July 2003 Issue  Volume 4  Number 4

Editor's Page

When the American Foundation for the Blind launched AccessWorld in January 2000, our goal was to reach as many people as possible with a magazine that featured objective product evaluations and presented a wide range of technology-related articles. It has become clear to us that the best way to accomplish this goal in the future is on the web. For that reason, beginning with the January 2004 issue, AccessWorld will become a free publication available only on our web site.

Publishing AccessWorld on the web will allow us to give you the same high level of content, editing, and design, along with immediate access to past issues at no extra cost, through a sophisticated search capability and links to related articles. In addition to being able to read AccessWorld online, you will have the options of downloading printer-ready and braille embosser–ready files or e-mailing an article to a friend or colleague. Selected product evaluations and other articles will also be available through AFB's Information Center and at our exhibit booth at conferences.

You, our current subscribers, are extremely important in this transition. Whether you have subscribed recently, or have been reading AccessWorld since the first issue, we want you to move with us to the web. We want your input on the transition and on what types of features you would like us to add online.

All subscribers should have received letters explaining how to renew subscriptions that expire before the November 2003 issue, as well as how we will handle refunds for subscriptions that extend after January 1, 2004. If you have questions, please call our customer service department at 800-232-3044 or 412-741-1398.

We know that some people who are blind or visually impaired, including a small number of our current subscribers, will not be able to take advantage of AccessWorld as a free magazine because they do not have Internet access. However, AccessWorld's subscription price has also been a barrier for potential readers. Thousands more people who are blind, as well as their families and friends, will be able to find, read and use the information we provide when it is free on the web. Join us in this move to the future.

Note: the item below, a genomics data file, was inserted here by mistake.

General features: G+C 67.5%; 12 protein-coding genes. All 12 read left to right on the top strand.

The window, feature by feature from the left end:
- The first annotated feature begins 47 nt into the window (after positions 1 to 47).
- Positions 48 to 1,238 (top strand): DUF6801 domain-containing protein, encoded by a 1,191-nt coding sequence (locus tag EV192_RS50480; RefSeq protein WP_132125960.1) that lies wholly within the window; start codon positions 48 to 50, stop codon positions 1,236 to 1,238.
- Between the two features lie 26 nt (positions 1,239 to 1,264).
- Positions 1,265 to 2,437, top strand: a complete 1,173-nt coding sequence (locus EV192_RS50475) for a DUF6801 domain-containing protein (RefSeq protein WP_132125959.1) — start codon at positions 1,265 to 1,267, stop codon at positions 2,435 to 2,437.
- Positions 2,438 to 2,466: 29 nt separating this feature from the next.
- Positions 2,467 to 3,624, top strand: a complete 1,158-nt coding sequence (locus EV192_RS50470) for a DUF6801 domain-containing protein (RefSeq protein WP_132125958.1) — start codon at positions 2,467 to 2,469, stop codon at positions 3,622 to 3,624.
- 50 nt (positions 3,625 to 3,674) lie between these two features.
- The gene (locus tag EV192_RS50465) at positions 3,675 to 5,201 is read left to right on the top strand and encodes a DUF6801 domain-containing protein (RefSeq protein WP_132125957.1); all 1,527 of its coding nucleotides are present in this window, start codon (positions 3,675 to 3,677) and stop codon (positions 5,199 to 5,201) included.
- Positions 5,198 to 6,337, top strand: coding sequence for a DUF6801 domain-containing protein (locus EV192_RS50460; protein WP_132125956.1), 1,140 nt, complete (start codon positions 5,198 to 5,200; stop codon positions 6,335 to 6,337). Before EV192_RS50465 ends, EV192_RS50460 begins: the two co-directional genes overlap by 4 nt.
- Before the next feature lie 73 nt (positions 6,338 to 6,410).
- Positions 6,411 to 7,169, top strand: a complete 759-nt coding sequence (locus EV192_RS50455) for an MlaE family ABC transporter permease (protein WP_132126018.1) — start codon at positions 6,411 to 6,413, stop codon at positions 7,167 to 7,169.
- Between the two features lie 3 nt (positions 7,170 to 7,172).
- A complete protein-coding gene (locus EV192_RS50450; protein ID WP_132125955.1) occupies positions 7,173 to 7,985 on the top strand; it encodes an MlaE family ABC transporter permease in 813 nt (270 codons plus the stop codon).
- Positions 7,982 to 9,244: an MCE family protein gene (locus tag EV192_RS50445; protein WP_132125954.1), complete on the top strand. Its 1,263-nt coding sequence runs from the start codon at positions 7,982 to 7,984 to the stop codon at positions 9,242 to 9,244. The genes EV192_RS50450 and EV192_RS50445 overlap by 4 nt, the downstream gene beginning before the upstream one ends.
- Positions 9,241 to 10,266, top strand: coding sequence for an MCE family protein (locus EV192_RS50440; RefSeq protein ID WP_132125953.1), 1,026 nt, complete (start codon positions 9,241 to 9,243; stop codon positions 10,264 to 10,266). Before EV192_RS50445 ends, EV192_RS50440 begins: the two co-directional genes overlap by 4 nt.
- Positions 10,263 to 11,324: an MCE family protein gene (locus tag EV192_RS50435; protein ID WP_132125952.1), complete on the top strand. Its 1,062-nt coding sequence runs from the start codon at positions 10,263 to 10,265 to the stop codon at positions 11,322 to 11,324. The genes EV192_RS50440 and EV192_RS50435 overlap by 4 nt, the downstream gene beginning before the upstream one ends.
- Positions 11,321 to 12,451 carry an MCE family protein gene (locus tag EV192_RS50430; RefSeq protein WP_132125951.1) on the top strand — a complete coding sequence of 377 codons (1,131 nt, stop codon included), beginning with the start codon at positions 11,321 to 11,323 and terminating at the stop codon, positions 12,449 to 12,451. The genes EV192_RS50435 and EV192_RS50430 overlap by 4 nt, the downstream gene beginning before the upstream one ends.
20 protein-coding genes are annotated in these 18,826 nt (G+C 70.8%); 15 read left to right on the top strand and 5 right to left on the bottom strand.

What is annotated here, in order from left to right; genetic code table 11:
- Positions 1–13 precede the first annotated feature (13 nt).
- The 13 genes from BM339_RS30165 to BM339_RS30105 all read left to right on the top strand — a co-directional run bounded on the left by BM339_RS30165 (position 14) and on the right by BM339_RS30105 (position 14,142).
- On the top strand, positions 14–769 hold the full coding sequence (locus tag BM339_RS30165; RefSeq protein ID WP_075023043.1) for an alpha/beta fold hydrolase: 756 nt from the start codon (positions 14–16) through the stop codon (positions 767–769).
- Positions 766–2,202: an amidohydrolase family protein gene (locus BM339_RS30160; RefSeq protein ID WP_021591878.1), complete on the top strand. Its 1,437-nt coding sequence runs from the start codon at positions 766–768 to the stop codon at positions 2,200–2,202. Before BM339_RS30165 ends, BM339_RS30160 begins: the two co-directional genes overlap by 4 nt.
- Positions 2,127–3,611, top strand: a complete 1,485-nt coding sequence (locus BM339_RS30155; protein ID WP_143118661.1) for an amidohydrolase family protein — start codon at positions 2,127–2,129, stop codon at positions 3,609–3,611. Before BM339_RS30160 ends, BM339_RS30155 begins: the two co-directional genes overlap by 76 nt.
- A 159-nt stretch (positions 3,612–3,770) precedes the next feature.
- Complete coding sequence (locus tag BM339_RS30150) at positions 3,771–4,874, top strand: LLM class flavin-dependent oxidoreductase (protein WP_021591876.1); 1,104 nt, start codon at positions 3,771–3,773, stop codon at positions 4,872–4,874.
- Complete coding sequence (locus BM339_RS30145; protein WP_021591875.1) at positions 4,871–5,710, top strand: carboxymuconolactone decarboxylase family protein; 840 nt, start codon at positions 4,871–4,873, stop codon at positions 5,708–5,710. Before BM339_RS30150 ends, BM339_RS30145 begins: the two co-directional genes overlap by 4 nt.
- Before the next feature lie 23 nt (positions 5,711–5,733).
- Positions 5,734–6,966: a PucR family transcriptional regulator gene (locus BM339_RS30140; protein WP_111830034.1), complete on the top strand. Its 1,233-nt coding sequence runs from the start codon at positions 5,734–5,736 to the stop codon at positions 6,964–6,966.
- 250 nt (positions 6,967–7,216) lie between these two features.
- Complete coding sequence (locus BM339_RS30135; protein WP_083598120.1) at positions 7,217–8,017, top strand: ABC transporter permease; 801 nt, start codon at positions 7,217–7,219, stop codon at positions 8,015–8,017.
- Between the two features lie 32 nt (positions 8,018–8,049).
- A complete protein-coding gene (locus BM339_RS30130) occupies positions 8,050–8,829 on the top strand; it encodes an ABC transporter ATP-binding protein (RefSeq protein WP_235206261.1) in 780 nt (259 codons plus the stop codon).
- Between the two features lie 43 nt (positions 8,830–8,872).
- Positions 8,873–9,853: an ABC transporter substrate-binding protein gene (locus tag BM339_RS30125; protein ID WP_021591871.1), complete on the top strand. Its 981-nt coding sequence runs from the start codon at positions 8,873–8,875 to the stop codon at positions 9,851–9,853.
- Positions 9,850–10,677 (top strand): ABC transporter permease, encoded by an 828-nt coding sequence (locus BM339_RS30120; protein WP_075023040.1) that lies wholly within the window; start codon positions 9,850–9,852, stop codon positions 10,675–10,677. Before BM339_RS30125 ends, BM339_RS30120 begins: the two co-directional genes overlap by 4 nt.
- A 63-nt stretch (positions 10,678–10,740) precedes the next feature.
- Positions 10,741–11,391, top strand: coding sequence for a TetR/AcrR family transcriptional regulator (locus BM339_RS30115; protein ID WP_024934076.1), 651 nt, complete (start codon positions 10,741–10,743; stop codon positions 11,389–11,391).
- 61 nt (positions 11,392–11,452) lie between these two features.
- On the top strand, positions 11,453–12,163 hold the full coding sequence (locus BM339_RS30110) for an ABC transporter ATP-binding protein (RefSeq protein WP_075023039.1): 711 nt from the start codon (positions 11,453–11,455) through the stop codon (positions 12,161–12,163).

In This Issue

In this issue, Amy Salmon, managing partner, and Doug Anzlovar, partner, of ComputAbility Today, an assistive technology training company serving the Chicago area, present the first of two articles evaluating the three leading screen magnifiers: ZoomText Xtra from Ai Squared, LunarPlus from Dolphin Computer Access, and Freedom Scientific's MAGic. They evaluate LunarPlus this month; MAGic and ZoomText will be reviewed in September. Each program's performance in Microsoft Word, Internet Explorer, Excel, and Outlook Express was evaluated. Tests focused on color and contrast settings, tracking, and supplemental speech output.

I review Trekker, VisuAide's new orientation tool based on global satellite positioning (GPS) technology. Trekker consists of an off-the-shelf personal digital assistant (PDA), a GPS receiver, a speaker, and a battery pack. These four pieces are attached to a strap that is worn around your neck. Trekker announces intersections as you approach them, as well as points of interest from a commercial database, such as restaurants, banks, schools, and gas stations. The first version of Trekker cannot determine the direction in which you are heading, does not let you plot routes from your starting point to your destination, and does not allow you to adjust the rate of the speech. When more features are added, however, Trekker could well become a very useful orientation tool.

Darren Burton, Mark Uslan, Karla Schnell, and Craig Swisher of AFB's Technology and Employment Center in Huntington, West Virginia (AFB TECH), present Part 2 of an evaluation of top-of-the-line cell phones. In May, AccessWorld presented an evaluation of the Audiovox CDM9500 phone. This month, we present similar reports on products from Motorola, Sanyo, and Sony-Ericsson. Evaluation criteria included tactile identification of keys, the ability to navigate menus, presence of auditory or vibratory feedback and the readability of the visual display for people with low vision. Find out the sad details about the inaccessibility of these phones, and which one we reluctantly chose as best. Caesar Eghtesadi, Ph.D., president of Tech for All Inc., a technology accessibility consulting firm, presents some options for more accessible cell phones in the near future.

Dr. James A. Kutsch, Jr., vice president of technology for a global leader in outsourced customer service and billing, writes about the rise in popularity of electric ranges with flat cooking surfaces and electric ovens with digital controls. He found that almost all the electric ranges in new homes and on showroom floors were flat-surface cooktop models. Kutsch describes his encounters with salespeople and cooks up some potential accessibility solutions.

Jay Leventhal, Editor in Chief

Note: There was some confusion in the May issue regarding which of Audiovox's cellular telephones were cited in the complaints filed with the FCC. The original informal complaint concerned the Audiovox CDM9000. The later formal complaint was filed against the Audiovox CDM9500, the model that Audiovox had indicated would address accessibility issues and that was reviewed in the May issue.—Ed.

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